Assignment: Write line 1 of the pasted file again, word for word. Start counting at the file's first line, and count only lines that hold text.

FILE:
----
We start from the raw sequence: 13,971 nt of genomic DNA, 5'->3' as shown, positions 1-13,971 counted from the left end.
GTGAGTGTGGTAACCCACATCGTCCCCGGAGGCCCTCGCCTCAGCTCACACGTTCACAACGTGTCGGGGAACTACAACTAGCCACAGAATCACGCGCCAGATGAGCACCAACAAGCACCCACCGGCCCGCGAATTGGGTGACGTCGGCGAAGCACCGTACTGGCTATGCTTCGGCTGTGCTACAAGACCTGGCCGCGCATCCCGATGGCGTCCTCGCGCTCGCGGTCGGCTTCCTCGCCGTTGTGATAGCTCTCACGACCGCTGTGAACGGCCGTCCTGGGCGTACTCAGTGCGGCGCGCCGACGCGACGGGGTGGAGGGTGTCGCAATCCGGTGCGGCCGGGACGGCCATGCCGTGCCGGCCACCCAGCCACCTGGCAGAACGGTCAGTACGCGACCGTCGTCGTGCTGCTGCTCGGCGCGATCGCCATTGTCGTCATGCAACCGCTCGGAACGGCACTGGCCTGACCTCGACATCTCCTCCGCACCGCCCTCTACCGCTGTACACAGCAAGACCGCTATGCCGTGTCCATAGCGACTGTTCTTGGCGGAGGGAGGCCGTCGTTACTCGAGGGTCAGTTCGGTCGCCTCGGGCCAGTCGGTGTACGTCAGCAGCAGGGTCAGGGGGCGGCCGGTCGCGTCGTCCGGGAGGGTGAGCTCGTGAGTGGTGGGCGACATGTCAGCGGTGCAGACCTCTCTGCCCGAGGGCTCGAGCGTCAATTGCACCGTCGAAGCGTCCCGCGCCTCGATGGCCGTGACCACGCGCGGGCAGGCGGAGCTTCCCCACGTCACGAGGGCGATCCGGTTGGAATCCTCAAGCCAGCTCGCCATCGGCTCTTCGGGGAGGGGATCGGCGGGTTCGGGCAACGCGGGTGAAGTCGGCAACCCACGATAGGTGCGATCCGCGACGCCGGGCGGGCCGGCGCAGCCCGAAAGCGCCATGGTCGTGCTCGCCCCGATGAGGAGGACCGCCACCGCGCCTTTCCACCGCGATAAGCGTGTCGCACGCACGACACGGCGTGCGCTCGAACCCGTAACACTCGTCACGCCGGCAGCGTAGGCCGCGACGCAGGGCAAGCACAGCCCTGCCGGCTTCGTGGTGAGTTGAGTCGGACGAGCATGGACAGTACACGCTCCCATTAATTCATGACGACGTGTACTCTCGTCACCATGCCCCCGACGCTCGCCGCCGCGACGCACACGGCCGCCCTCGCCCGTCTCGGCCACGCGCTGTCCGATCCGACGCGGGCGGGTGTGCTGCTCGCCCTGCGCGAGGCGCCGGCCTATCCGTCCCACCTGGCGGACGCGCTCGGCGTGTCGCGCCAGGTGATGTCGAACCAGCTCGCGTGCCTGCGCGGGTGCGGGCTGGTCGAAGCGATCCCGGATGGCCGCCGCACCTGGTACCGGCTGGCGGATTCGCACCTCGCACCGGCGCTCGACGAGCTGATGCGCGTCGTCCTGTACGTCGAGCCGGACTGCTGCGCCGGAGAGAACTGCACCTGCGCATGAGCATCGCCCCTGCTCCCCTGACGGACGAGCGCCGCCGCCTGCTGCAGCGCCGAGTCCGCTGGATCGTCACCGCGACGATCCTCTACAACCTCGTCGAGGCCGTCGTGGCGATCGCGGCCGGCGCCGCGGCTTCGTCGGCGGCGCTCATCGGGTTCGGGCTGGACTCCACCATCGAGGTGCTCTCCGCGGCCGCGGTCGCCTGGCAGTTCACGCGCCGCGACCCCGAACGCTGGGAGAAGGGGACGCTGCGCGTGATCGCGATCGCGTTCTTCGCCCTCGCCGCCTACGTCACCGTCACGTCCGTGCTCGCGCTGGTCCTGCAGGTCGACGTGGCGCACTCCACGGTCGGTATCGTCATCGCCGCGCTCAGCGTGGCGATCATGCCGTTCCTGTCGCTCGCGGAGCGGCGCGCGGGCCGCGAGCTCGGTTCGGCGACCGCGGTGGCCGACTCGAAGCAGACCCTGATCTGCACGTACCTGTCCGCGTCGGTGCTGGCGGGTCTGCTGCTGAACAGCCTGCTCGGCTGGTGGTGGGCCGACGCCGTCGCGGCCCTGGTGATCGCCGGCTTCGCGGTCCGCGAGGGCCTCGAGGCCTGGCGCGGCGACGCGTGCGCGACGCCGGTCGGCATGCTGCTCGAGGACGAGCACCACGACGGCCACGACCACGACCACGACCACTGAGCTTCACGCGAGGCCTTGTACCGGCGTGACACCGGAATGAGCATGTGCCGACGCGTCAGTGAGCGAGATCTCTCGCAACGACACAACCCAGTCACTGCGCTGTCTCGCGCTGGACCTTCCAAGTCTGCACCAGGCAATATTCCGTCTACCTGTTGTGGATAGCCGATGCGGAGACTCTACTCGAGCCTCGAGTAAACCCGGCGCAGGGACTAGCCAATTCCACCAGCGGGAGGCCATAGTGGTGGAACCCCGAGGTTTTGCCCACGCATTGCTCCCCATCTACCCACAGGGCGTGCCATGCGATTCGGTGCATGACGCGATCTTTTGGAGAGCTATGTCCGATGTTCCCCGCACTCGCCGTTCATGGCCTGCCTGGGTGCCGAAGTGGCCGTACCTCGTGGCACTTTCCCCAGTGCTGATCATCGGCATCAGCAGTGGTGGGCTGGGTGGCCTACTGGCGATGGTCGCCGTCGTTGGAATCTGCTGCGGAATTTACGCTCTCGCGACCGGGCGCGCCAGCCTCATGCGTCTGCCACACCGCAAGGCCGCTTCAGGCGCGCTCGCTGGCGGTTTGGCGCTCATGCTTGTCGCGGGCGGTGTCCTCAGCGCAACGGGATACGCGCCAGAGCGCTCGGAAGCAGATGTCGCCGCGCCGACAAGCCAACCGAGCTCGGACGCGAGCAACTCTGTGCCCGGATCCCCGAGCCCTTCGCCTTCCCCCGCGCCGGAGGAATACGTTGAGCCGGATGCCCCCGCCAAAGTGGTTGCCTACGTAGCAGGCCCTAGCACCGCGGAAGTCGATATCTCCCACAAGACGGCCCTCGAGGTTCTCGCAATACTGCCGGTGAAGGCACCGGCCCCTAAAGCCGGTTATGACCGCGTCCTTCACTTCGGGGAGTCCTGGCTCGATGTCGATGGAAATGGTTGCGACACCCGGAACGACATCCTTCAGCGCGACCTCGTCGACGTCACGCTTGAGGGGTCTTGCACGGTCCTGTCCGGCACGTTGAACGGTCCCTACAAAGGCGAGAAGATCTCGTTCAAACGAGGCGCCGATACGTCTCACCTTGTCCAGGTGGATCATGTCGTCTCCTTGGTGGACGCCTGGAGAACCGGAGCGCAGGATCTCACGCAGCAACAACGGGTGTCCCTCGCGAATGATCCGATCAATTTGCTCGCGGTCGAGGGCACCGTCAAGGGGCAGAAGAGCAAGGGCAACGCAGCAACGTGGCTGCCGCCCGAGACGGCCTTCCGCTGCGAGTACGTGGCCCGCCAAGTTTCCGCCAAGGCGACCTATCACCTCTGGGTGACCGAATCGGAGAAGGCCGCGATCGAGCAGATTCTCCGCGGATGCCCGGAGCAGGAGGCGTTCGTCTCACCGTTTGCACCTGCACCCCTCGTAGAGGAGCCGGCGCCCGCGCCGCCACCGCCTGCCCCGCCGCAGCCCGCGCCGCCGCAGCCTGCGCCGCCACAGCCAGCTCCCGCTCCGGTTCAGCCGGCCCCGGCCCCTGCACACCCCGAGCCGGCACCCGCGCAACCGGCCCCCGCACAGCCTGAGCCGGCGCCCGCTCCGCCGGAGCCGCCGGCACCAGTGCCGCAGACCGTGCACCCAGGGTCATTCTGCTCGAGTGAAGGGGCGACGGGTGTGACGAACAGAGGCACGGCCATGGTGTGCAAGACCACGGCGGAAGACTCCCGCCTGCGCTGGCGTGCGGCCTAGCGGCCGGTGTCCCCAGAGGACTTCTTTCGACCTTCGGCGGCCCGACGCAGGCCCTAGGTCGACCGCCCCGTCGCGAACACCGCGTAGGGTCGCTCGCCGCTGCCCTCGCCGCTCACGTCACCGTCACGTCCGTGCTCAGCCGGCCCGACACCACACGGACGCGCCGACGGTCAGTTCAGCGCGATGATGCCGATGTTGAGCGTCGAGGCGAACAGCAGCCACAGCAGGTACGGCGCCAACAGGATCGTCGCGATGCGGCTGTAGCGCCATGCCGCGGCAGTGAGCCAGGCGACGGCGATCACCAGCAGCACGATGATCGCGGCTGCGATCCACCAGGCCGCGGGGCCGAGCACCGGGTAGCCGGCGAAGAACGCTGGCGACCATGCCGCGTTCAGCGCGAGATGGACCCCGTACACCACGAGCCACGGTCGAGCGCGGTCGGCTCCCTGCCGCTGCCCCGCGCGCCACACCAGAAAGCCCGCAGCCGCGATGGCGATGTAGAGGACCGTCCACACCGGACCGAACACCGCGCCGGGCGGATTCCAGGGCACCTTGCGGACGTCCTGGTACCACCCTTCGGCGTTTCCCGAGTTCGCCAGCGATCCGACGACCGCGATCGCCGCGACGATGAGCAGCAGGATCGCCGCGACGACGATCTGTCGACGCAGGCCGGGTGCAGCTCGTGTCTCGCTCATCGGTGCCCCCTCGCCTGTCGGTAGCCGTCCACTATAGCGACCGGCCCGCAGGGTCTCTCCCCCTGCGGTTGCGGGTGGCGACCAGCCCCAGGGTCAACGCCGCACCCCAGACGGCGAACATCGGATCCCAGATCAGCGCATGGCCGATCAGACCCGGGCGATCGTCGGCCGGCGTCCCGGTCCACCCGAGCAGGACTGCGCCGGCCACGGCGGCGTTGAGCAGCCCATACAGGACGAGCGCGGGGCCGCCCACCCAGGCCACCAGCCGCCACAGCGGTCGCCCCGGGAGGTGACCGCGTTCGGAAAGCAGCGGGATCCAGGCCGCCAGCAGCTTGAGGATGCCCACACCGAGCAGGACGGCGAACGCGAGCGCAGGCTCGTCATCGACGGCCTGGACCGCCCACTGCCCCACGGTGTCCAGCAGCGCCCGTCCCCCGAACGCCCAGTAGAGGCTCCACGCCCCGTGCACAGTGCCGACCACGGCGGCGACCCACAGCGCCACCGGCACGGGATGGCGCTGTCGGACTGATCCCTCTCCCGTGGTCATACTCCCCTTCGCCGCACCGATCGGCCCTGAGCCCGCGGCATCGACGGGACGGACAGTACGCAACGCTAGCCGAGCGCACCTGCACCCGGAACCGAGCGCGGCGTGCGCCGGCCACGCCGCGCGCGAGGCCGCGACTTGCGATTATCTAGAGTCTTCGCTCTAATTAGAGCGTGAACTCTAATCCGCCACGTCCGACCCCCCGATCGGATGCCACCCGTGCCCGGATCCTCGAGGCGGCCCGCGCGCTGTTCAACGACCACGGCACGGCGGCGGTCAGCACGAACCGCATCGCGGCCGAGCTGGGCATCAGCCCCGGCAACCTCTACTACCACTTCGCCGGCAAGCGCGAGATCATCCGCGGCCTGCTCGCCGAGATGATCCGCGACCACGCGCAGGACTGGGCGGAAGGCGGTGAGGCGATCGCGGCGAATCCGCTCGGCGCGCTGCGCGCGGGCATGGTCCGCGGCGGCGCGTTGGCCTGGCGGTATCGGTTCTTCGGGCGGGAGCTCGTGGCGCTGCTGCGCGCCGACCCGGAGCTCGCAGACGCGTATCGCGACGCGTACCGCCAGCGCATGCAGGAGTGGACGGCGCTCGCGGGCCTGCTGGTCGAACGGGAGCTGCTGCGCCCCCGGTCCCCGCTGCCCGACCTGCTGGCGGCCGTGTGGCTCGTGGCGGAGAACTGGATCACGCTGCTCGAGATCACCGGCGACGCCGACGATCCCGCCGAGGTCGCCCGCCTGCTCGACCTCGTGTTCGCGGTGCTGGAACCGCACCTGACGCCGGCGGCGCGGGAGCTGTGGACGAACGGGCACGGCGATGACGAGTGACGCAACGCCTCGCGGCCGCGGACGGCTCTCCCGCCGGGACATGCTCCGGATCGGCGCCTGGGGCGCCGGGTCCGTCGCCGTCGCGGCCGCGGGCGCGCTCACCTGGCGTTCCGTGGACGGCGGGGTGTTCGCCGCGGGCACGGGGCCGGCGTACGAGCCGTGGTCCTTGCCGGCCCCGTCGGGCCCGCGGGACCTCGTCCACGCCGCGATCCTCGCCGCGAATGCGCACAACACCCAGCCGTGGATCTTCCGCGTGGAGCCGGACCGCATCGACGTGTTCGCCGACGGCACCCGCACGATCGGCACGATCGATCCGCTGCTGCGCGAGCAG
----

We start from the raw sequence: 13,971 nt of genomic DNA, 5'->3' as shown, positions 1-13,971 counted from the left end.